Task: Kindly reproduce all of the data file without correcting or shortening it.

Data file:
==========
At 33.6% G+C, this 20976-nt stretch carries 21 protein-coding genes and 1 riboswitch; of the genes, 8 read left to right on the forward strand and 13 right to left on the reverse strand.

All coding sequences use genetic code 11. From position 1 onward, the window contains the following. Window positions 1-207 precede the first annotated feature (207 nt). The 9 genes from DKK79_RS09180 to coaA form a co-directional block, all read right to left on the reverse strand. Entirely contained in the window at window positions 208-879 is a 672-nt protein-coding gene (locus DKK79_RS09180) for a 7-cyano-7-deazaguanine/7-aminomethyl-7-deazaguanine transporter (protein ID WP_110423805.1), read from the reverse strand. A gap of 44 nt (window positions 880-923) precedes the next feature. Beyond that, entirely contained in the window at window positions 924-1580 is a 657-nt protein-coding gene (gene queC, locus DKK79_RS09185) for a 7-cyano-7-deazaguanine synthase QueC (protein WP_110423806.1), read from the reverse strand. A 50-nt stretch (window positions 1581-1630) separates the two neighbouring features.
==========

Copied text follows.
At 33.6% G+C, this 20976-nt stretch carries 21 protein-coding genes and 1 riboswitch; of the genes, 8 read left to right on the forward strand and 13 right to left on the reverse strand.

All coding sequences use genetic code 11. From position 1 onward, the window contains the following. Window positions 1-207 precede the first annotated feature (207 nt). The 9 genes from DKK79_RS09180 to coaA form a co-directional block, all read right to left on the reverse strand. Entirely contained in the window at window positions 208-879 is a 672-nt protein-coding gene (locus DKK79_RS09180) for a 7-cyano-7-deazaguanine/7-aminomethyl-7-deazaguanine transporter (protein ID WP_110423805.1), read from the reverse strand. A gap of 44 nt (window positions 880-923) precedes the next feature. Beyond that, entirely contained in the window at window positions 924-1580 is a 657-nt protein-coding gene (gene queC, locus DKK79_RS09185) for a 7-cyano-7-deazaguanine synthase QueC (protein WP_110423806.1), read from the reverse strand. A 50-nt stretch (window positions 1581-1630) separates the two neighbouring features.